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Diplomacy in Action

50. U.S. opening statement, First Session of the UNESCO Intergovernmental Meeting of Experts on Developing a Convention on Cultural Diversity (September 2004)


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Statement of the United States of America at the First Session of the UNESCO Intergovernmental Meeting of Experts on Developing a Convention on Cultural Diversity

I am Robert Martin, Director of the United States Institute of Museum and Library Services, one of the key cultural agencies in the United States.  I am honored to be one of the co-heads of the U. S. Delegation to this important meeting.  Our delegation is pleased to have the opportunity to be here at this first intergovernmental meeting of experts to discuss the development of a convention on cultural diversity.  The United States believes that such a convention could be a useful tool for supporting and promoting cultural diversity, and we wish to engage constructively with other member states in developing a convention that all members can endorse.  We understand the central role that culture plays in the formation of the identity of people around the world.

 

Any discussion of cultural diversity necessarily must take into account the concept of cultural liberty.  As the UNDP Human Development Report 2004 stated, “Culture is not a frozen set of values and practices.”  Cultures are dynamic and must be allowed to change according to the will of individuals making independent choices about what is of value and what they wish to produce, see, hear or otherwise experience.  Cultural diversity thrives in an atmosphere of cultural liberty, when individuals have the freedom to preserve traditional values and practices and to pursue new and untried cultural and expressive directions.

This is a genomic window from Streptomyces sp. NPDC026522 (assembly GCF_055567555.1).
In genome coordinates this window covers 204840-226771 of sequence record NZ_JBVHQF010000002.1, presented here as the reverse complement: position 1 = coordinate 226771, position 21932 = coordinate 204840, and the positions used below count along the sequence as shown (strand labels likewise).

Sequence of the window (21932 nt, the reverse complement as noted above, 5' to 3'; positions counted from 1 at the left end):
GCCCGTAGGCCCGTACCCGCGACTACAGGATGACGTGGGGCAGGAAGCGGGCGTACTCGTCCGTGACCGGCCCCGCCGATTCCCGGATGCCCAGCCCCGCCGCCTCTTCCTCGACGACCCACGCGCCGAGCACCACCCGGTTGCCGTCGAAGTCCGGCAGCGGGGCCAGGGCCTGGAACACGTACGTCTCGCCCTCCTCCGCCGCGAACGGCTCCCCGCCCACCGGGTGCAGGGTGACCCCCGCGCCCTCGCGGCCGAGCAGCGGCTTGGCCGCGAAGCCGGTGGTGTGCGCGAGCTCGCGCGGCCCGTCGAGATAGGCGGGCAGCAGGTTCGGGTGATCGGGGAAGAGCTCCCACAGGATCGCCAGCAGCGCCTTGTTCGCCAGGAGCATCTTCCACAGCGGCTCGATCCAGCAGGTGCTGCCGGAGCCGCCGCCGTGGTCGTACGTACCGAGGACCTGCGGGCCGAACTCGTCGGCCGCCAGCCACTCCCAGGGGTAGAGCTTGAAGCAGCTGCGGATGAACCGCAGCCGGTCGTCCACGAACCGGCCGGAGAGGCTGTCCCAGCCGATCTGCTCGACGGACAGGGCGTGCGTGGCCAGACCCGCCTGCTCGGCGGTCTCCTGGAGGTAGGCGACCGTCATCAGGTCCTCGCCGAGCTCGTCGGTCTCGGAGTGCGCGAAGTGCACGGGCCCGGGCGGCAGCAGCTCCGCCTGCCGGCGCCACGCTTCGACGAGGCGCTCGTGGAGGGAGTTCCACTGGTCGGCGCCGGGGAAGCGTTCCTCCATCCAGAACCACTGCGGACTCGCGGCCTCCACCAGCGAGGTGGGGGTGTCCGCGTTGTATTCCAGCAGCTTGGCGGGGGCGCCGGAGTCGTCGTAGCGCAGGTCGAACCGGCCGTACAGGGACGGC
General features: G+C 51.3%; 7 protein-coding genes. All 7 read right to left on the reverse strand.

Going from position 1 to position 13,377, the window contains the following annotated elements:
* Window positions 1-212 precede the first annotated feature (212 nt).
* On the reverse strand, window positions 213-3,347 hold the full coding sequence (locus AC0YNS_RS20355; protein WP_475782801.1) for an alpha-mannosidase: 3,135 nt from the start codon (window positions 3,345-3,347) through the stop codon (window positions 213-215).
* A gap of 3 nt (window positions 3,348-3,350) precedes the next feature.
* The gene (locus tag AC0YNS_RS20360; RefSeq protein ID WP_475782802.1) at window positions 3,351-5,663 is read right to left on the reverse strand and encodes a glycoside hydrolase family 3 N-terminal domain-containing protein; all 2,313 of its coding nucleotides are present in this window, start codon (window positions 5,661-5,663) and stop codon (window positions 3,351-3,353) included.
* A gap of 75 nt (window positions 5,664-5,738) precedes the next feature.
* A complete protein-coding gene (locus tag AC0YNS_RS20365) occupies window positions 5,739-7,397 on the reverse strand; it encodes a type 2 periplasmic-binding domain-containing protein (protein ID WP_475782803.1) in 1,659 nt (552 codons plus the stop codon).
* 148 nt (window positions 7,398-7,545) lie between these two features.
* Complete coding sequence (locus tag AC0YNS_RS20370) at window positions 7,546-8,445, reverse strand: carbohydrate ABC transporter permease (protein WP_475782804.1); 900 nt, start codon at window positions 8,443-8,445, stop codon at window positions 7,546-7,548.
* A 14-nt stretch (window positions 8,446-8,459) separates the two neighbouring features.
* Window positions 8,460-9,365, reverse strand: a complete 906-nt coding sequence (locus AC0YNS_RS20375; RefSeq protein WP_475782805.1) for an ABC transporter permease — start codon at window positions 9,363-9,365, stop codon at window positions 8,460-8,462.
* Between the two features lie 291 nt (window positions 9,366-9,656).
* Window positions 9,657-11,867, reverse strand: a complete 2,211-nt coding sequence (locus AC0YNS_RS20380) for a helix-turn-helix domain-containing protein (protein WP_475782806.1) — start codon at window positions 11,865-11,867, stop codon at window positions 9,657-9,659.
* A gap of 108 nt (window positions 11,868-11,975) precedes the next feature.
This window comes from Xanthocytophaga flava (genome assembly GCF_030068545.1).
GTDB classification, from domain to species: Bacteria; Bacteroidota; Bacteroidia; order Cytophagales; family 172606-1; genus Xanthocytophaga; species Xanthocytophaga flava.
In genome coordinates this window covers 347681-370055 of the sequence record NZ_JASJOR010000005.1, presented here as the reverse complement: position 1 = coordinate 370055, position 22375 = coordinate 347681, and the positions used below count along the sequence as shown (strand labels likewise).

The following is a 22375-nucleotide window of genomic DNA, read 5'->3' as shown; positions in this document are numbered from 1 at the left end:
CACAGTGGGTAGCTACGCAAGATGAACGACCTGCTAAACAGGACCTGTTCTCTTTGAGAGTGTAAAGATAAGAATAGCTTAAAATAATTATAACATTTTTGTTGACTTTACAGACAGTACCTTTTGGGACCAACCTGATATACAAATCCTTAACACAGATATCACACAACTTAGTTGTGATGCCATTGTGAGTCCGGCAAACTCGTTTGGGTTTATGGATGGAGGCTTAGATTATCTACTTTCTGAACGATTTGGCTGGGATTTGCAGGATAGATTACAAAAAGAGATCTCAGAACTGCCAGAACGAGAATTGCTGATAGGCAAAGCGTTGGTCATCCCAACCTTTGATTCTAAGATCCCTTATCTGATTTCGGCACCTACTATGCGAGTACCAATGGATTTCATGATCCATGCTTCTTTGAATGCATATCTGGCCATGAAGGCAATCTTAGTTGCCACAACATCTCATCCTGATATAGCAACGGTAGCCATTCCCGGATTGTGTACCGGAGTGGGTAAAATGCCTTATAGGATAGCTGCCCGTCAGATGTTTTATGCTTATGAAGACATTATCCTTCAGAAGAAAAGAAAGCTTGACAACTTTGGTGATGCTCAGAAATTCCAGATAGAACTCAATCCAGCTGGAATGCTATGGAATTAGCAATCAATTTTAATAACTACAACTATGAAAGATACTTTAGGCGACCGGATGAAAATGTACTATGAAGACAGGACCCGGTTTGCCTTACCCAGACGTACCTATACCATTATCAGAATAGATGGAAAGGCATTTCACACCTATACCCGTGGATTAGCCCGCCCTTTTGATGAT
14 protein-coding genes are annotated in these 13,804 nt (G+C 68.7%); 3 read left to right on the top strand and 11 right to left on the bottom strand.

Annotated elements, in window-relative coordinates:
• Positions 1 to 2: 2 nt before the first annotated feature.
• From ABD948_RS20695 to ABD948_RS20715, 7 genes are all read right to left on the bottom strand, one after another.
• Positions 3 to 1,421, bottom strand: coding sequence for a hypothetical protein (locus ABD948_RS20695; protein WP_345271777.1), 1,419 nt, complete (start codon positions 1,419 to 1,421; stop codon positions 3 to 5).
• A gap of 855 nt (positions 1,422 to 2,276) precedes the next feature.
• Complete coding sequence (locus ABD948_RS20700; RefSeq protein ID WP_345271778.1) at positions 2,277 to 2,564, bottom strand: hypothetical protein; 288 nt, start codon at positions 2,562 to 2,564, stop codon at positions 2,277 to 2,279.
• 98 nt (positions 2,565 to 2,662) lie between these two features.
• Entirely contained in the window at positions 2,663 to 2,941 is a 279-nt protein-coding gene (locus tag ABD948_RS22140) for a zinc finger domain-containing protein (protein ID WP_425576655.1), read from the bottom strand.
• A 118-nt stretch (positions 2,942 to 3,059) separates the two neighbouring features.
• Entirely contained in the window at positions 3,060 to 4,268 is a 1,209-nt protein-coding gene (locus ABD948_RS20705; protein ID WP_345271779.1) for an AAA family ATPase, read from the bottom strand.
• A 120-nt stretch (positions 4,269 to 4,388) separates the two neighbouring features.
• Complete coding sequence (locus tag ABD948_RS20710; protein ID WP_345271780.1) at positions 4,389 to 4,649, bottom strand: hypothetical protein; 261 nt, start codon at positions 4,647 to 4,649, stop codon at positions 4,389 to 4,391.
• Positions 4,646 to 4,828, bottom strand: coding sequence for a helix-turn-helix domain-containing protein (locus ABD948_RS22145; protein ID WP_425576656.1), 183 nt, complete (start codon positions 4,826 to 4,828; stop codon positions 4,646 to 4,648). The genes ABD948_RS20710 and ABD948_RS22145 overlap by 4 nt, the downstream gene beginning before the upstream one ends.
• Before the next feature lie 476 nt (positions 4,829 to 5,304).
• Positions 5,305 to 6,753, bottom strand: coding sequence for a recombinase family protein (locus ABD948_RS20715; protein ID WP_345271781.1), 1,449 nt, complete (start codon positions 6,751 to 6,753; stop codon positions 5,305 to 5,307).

In the United States, we value and promote cultural diversity.  Our cultural life flourishes in a myriad of environments, from the smallest community organizations to large urban institutions, from libraries and museums to schools and universities, from historical societies and national parks to theaters and concert halls.  As in all societies, our cultural forms claim their origins from a multiplicity of sources around the globe and are continually enriched by interaction between and among cultures.

 

The vitality of cultural life derives from the great diversity of our citizens themselves -- in their ethnic origins; in the multiplicity of their family and community traditions; in their astonishingly varied linguistic, musical, and culinary heritage; and in their folk art forms – and it derives from their freedom to interact with and learn from others. 

 

A vibrant and varied culture is ever changing.  Each generation enriches cultural life by building on its own cultural heritage and by creatively responding to changing environments and circumstances. 

 

We therefore would suggest to our fellow delegates that the role of our governments is and should be to create a climate in which creativity and diversity flourish.  It is imperative that each government provide a solid framework that promotes the activities and expressions of its diverse cultures, but does not direct or restrict their development, nor limit their interaction with other communities. 

 

We are deeply concerned that the preliminary draft convention circulated prior to today’s meeting does not address the fundamental concept of cultural liberty, which is essential to sustaining cultural diversity.  Moreover, it suggests no substantive steps that could have an immediate impact on fostering greater awareness and appreciation of diverse cultures, both within our borders and beyond.

 

Our delegation therefore proposes that we use this opportunity to develop a substantive initiative that will, in fact, promote cultural diversity and create opportunities for lesser-developed nations to promote their cultures globally.  Let us recognize, build upon, and refine the ongoing and important efforts of existing UNESCO programs, rather than creating barriers and establishing costly bureaucratic structures.  Let us find ways to nourish and promote cultural diversity, instead of diverting limited funds for administration.  Our focus today is to ensure that every nation has the capacity to promote human creativity in all its varied forms and to share its culture with the world. 

 

We look forward to working together with the representatives of other nations to increase opportunities for cultural interaction, and to sharing additional thoughts, ideas and concerns throughout these meetings.  We are hopeful that a spirit of cooperation and constructive dialogue will lead to the development of a convention that all nations can embrace.



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